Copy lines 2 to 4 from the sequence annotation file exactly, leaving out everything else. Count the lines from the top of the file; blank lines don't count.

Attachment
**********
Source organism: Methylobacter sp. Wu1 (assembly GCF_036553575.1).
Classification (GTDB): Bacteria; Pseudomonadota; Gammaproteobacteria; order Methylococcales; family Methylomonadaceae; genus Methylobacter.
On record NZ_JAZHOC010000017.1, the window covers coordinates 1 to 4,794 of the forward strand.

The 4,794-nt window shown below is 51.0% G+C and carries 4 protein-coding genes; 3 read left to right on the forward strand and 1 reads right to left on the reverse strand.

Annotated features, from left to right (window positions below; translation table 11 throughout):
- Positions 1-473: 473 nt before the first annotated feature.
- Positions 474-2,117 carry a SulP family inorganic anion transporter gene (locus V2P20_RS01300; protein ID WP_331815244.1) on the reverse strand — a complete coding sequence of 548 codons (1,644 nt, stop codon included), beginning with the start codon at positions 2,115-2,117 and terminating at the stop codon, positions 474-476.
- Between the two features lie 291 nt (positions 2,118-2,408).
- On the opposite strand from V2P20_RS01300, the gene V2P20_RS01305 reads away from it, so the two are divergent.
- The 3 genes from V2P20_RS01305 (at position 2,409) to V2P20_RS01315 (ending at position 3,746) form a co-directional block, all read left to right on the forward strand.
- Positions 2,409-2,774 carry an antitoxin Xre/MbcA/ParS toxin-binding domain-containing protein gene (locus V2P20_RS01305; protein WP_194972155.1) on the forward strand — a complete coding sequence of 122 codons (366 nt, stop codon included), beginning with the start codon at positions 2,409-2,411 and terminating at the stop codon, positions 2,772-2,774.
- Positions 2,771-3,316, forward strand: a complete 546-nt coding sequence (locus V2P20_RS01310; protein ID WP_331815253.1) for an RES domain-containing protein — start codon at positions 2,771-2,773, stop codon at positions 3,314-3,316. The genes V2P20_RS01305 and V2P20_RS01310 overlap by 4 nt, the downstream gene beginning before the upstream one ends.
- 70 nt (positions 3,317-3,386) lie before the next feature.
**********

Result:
Classification (GTDB): Bacteria; Pseudomonadota; Gammaproteobacteria; order Methylococcales; family Methylomonadaceae; genus Methylobacter.
On record NZ_JAZHOC010000017.1, the window covers coordinates 1 to 4,794 of the forward strand.

The 4,794-nt window shown below is 51.0% G+C and carries 4 protein-coding genes; 3 read left to right on the forward strand and 1 reads right to left on the reverse strand.